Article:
------
--
"I base my fashion sense on what doesn't itch." Gilda Radner
http://stitchesandseams.blogspot.com

Nancy Rhodes
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Date: 9/21/13 8:25 AM

And don't forget you might need to raise or lower the bust point (apex) to get the differing circumferences worked out with the FBA. But when you do, look out! you will have the sewing tiger by the tail

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... cleverly disguised as a responsible adult!

AnneM
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Date: 9/21/13 8:36 AM

You describe a slim, full-busted pear. You will be an expert at FBA's!

Just 2 additional comments adding to what the others have said:

You might want to try Sewaholic Patterns, which are drafted for pear figures and come in small sizes. I expect you would still have to do a FBA but it might be an easier starting point. (I have not tried these patterns so I am not speaking from experience - not that I would have any experience with a FBA anyway.)

You might already realize this, but you can grade a multi-sized pattern to a smaller size by using their lines as guides. One simplistic way of doing this is to sketch a few points of the left side on the smallest size (let's say it is an 8), and then slide the paper over so that your marks are over the next size up (10). Now trace the left side of the smaller size (8); when you slide the paper back you will have a size 6. Repeat on the other side. This isn't perfect but it gets you in the ballpark.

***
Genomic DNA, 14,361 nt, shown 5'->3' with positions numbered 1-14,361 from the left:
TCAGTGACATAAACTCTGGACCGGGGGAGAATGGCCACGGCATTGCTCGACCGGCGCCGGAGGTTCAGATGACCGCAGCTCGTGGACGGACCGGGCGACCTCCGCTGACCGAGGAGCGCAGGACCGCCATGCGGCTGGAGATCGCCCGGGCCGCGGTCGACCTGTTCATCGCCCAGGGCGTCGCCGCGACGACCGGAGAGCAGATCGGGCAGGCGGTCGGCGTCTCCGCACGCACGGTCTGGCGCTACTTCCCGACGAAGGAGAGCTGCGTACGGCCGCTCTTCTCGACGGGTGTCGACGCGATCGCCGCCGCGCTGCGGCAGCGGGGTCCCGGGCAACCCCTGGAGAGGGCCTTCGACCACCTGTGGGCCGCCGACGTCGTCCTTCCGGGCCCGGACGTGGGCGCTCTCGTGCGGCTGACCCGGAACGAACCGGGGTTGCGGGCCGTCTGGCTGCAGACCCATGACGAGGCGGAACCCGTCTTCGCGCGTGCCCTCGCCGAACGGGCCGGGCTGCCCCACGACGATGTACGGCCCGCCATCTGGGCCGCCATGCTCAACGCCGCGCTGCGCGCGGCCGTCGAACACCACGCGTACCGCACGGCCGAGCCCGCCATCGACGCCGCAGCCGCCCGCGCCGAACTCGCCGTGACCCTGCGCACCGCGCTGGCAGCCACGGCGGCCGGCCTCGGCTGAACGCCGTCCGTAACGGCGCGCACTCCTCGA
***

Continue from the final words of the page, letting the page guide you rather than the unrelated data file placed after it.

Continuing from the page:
------
With a great wardrobe that's still in the flat-fabric stage.

KathySews
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Date: 9/21/13 10:37 AM

You need that smaller size to get the shoulders, neck and back fit correct. FBAs get easier as you do them and yes, I get tired of doing muslins, but it is so important to avoid disappointment.

Nancy Zieman has an interesting method You Can Read Here

todayistheday
todayistheday
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Date: 9/21/13 11:33 AM

Thanks so much, everyone! I'm much less confused now! I've been pretty frustrated about this for several months now, but it's better knowing exactly what my issues stem from and why I can't just sew a 12 and have a well-fitting dress (or a 10, for that matter, or a Colette 0). It's a bit of a nuisance having to grade even the Big 4 patterns, but I think I'll have better luck with Sewaholic since they do go down to a 30 bust.

thaiyal
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Date: 9/21/13 2:55 PM

You mentioned you have taken rub-offs of RTW garments... Those must be from well fitting RTW.

You can place that rubbed off pattern on top of any sewing pattern and determine what your starting point for size will be. Just go with the one that fits shoulders and you cando an FBA. This method will also tell you how much of an FBA will you need for the specific sewing pattern.